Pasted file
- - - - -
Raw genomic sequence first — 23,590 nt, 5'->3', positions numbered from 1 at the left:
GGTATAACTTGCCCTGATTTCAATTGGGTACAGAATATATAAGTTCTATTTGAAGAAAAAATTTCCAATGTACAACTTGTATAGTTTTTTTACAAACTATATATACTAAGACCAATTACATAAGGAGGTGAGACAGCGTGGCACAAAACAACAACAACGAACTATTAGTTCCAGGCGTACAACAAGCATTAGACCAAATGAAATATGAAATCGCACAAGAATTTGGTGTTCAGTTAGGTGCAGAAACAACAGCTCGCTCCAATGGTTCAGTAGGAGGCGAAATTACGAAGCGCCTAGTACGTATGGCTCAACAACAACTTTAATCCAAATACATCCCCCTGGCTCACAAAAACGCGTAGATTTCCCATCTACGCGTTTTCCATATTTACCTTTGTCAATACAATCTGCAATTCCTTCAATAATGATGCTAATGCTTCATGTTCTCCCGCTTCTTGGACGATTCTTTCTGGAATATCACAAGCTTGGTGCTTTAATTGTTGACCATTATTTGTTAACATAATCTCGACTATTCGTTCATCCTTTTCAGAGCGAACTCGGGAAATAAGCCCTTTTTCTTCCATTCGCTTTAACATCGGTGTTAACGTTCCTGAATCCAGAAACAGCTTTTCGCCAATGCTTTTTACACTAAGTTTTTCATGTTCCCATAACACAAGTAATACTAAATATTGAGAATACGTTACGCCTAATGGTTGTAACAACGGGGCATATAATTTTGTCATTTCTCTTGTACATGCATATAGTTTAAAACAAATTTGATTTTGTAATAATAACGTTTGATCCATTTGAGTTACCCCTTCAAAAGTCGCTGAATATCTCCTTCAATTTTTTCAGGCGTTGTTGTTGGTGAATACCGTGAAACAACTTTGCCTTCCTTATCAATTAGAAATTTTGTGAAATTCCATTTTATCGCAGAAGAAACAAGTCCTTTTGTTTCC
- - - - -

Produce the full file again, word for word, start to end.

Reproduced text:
Raw genomic sequence first — 23,590 nt, 5'->3', positions numbered from 1 at the left:
GGTATAACTTGCCCTGATTTCAATTGGGTACAGAATATATAAGTTCTATTTGAAGAAAAAATTTCCAATGTACAACTTGTATAGTTTTTTTACAAACTATATATACTAAGACCAATTACATAAGGAGGTGAGACAGCGTGGCACAAAACAACAACAACGAACTATTAGTTCCAGGCGTACAACAAGCATTAGACCAAATGAAATATGAAATCGCACAAGAATTTGGTGTTCAGTTAGGTGCAGAAACAACAGCTCGCTCCAATGGTTCAGTAGGAGGCGAAATTACGAAGCGCCTAGTACGTATGGCTCAACAACAACTTTAATCCAAATACATCCCCCTGGCTCACAAAAACGCGTAGATTTCCCATCTACGCGTTTTCCATATTTACCTTTGTCAATACAATCTGCAATTCCTTCAATAATGATGCTAATGCTTCATGTTCTCCCGCTTCTTGGACGATTCTTTCTGGAATATCACAAGCTTGGTGCTTTAATTGTTGACCATTATTTGTTAACATAATCTCGACTATTCGTTCATCCTTTTCAGAGCGAACTCGGGAAATAAGCCCTTTTTCTTCCATTCGCTTTAACATCGGTGTTAACGTTCCTGAATCCAGAAACAGCTTTTCGCCAATGCTTTTTACACTAAGTTTTTCATGTTCCCATAACACAAGTAATACTAAATATTGAGAATACGTTACGCCTAATGGTTGTAACAACGGGGCATATAATTTTGTCATTTCTCTTGTACATGCATATAGTTTAAAACAAATTTGATTTTGTAATAATAACGTTTGATCCATTTGAGTTACCCCTTCAAAAGTCGCTGAATATCTCCTTCAATTTTTTCAGGCGTTGTTGTTGGTGAATACCGTGAAACAACTTTGCCTTCCTTATCAATTAGAAATTTTGTGAAATTCCATTTTATCGCAGAAGAAACAAGTCCTTTTGTTTCC